With the threat of an attack by the French now lessening, de Grey's brigade was sent to join Marshal William Beresford's force marching to fight at the Siege of Badajoz. After this open battle with the French began again, and de Grey's brigade was often involved. They were in reserve at the Battle of Campo Maior on 25 March but saw heavy combat at the subsequent battles of Los Santos and Albuera, on 16 April and 16 May respectively. Then at the Battle of Usagre on 25 May de Grey's force saw its greatest success, destroying a brigade of French dragoons in a fight that saw 250 Frenchmen killed to only 20 British soldiers. This was de Grey's last action as a colonel because on 4 June he was promoted to major general as part of a large group of promotions to that rank. With there being more major generals than there were commands for them in the Peninsular War, some were not able to continue in their commands, but Lieutenant Colonel Henry Torrens organised for de Grey to stay in his role, and this was announced on 26 June. At this time the army was reorganised, and de Grey and his brigade were sent to join the 2nd Cavalry Division. In August they travelled back to Ciudad Rodrigo where they spent the remainder of 1811, while moving to the 1st Cavalry Division in October.[3]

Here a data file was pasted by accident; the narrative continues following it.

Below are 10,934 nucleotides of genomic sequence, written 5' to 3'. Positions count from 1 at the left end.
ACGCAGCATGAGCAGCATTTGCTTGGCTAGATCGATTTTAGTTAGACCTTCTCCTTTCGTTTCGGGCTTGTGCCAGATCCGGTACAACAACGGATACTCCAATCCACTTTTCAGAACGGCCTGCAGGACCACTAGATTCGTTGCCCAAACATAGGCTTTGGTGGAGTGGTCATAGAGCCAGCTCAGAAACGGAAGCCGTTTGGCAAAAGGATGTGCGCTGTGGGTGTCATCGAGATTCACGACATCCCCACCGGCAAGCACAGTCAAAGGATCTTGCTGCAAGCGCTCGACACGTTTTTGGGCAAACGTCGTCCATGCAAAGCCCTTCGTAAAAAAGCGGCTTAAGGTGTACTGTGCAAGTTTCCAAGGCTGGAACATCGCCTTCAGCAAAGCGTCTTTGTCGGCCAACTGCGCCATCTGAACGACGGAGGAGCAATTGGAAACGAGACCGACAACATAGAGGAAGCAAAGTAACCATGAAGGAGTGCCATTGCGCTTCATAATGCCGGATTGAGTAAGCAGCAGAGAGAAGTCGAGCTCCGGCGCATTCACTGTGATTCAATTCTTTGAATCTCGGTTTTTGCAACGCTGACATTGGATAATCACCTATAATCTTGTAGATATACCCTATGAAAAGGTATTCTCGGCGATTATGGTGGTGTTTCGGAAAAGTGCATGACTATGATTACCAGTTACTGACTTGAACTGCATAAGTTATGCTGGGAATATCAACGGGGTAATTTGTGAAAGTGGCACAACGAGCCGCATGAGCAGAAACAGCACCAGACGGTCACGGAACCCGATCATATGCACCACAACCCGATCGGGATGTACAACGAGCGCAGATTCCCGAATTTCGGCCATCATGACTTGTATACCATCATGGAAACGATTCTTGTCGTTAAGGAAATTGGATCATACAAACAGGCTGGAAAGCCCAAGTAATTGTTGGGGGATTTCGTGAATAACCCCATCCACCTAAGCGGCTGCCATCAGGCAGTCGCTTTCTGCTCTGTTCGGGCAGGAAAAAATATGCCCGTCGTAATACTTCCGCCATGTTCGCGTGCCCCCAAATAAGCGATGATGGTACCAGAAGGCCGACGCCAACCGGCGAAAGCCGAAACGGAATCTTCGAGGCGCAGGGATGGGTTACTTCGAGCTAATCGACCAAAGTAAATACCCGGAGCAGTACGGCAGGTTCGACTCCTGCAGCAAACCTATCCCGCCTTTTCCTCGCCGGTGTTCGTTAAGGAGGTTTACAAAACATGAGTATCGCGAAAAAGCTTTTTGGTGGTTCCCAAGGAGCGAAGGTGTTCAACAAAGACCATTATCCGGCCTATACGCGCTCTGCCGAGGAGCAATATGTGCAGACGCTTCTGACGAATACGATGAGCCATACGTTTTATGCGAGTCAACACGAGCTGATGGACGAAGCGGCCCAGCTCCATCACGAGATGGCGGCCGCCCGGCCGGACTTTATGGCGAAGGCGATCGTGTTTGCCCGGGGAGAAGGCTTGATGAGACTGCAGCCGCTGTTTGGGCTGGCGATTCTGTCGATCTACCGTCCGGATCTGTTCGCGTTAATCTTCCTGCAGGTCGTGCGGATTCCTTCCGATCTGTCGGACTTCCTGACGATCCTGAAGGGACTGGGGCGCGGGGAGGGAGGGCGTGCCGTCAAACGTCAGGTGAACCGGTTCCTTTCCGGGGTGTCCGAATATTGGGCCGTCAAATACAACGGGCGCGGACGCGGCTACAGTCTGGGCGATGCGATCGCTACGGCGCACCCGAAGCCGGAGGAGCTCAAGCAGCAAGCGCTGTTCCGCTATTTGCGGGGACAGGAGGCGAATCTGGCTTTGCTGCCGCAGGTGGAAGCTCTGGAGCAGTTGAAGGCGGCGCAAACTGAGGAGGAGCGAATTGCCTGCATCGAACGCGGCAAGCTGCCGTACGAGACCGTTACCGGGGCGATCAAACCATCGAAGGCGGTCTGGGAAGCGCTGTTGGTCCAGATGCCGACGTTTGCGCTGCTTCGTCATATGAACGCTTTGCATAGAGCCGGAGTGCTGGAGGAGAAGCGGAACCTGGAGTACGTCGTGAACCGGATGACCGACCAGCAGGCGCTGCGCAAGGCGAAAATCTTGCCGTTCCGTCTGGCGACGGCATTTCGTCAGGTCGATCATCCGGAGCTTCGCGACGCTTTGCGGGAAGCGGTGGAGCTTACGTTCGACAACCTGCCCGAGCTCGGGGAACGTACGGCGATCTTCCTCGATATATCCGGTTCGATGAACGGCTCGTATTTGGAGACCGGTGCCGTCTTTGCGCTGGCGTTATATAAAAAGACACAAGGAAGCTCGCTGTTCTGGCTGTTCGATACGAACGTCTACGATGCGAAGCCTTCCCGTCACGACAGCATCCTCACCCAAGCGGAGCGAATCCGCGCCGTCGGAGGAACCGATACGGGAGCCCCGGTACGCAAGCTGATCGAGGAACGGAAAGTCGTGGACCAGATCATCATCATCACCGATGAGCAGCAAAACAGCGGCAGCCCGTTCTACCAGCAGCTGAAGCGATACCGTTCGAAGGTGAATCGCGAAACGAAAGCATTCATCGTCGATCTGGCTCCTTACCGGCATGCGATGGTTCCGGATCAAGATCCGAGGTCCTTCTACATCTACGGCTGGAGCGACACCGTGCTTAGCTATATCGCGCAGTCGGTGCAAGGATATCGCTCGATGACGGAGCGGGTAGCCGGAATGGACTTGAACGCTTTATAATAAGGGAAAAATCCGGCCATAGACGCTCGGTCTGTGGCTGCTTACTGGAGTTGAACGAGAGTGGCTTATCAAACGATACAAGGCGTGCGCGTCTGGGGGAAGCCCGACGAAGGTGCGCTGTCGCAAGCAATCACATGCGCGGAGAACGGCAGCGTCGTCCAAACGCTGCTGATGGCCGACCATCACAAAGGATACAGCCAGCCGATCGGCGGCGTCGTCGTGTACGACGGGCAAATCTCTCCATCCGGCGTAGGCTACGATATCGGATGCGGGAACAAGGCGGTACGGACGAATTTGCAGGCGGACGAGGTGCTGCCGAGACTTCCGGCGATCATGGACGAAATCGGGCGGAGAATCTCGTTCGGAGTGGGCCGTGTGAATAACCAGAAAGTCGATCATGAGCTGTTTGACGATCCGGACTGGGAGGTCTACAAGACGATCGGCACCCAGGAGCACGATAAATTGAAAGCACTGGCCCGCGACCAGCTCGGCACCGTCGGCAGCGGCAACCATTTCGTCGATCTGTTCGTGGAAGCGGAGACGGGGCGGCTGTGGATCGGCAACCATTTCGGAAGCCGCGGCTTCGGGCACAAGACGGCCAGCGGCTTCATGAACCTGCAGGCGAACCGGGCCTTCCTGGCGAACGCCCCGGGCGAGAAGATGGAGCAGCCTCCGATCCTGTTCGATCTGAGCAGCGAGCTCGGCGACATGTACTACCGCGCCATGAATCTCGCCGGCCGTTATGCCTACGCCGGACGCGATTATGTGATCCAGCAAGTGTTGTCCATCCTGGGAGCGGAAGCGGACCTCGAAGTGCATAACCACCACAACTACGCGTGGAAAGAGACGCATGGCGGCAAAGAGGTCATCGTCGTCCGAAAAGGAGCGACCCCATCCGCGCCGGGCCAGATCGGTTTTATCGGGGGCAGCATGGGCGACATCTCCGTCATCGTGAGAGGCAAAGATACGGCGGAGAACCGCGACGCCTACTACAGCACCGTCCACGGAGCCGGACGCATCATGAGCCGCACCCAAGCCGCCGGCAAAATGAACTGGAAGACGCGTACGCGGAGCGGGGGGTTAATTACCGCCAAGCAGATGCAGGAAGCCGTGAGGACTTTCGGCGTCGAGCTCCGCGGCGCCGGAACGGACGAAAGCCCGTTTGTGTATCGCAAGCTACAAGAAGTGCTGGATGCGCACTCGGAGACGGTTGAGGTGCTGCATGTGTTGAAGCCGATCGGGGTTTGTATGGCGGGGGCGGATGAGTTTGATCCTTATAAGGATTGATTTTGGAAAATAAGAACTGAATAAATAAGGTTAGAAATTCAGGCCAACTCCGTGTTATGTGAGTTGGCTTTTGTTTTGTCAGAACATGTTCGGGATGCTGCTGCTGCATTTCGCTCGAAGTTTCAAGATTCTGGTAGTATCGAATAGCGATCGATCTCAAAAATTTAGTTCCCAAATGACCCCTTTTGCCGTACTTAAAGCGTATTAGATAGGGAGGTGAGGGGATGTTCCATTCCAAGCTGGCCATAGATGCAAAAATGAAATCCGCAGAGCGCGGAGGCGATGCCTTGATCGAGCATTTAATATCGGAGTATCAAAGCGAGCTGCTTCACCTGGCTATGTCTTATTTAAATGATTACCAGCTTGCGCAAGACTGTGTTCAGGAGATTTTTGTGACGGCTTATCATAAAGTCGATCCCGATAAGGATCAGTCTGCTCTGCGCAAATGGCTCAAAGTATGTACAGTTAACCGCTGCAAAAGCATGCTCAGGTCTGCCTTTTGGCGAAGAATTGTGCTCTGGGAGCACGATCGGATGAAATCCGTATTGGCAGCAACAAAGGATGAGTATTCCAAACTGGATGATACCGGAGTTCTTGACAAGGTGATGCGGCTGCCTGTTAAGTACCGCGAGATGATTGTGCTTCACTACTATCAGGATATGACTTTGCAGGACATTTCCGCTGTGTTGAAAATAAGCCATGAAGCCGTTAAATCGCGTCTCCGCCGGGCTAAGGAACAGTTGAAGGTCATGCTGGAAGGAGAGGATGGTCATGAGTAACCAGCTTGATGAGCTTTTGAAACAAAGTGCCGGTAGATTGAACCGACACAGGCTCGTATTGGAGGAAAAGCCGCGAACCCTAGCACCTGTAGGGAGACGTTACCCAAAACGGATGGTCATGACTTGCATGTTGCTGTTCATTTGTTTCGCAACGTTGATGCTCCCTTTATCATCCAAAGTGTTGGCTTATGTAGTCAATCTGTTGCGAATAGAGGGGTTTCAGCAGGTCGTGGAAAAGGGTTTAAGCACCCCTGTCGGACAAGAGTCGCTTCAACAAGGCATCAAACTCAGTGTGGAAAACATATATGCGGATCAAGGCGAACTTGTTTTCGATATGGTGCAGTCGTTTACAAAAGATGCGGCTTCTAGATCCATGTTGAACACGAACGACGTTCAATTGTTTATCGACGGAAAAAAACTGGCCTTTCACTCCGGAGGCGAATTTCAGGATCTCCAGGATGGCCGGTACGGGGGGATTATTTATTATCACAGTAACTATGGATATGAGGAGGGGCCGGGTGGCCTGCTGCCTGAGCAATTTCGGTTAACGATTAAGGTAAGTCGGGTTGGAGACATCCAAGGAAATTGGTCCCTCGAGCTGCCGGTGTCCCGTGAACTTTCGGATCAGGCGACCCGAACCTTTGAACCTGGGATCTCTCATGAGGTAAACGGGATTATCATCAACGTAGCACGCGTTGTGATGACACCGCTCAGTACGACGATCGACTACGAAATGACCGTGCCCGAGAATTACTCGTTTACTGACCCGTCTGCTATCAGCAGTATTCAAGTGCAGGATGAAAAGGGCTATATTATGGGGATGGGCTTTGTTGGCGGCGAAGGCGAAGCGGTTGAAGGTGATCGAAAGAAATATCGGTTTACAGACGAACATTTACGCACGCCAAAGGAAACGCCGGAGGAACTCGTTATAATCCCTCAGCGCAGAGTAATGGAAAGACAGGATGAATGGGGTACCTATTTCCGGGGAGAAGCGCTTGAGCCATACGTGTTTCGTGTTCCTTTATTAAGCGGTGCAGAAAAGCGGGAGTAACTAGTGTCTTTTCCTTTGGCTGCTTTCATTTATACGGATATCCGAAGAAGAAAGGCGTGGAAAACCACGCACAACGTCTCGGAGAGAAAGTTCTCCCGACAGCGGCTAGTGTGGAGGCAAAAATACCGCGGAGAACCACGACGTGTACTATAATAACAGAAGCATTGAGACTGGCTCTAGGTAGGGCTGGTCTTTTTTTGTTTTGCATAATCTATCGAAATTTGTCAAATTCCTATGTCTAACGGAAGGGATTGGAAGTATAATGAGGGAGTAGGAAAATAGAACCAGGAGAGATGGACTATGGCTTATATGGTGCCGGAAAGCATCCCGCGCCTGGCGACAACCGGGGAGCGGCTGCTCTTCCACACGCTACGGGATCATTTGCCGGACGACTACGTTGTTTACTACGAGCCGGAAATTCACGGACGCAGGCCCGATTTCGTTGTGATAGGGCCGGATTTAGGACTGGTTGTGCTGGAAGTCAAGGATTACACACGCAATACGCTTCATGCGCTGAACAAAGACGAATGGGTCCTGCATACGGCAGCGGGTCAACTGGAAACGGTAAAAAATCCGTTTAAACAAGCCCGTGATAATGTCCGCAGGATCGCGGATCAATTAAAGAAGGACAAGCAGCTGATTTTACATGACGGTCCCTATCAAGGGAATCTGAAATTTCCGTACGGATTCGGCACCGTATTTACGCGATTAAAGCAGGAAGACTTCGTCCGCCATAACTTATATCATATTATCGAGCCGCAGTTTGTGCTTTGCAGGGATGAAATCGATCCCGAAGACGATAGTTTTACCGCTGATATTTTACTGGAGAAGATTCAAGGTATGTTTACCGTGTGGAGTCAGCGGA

In the middle of 1811, de Grey injured his shoulder and requested to Lord Wellington, the commander of the army, that he be allowed to return home to recuperate. At some point after his brigade had moved to Ciudad Rodrigo de Grey was given permission to leave his command, and by the end of the year he had done so, although the exact date of his departure is unknown.[3] It has been suggested that this harmed his relationship with Wellington because at this time a large number of officers were attempting to be sent home from Spain and Portugal for reasons Wellington thought to be unprofessional.[5] De Grey never received another active military command during or after the Napoleonic Wars, instead serving on the Home Staff of the Kent District until 1814, which was his last military appointment.

De Grey inherited the title of Baron Walsingham from his father when the latter died on 16 January 1818, also becoming Comptroller of the First Fruits at the same time. By seniority he was promoted to lieutenant general on 19 July 1821 but did not receive any further rewards for his service apart from the Army Gold Medal with Albuera clasp de Grey has been described as one of the forgotten generals of the Peninsular War, doing nothing bad but equally not having any great successes, resulting in him often being left out of the narrative of the cavalry's role in the war.


Thomas de Grey, 2nd Baron Walsingham PC (14 July 1748 – 16 January 1818), Merton Hall, Norfolk.
Lieutenant General George de Grey, 3rd Baron Walsingham (11 June 1776 – 26 April 1831), London and Merton Hall, Norfolk.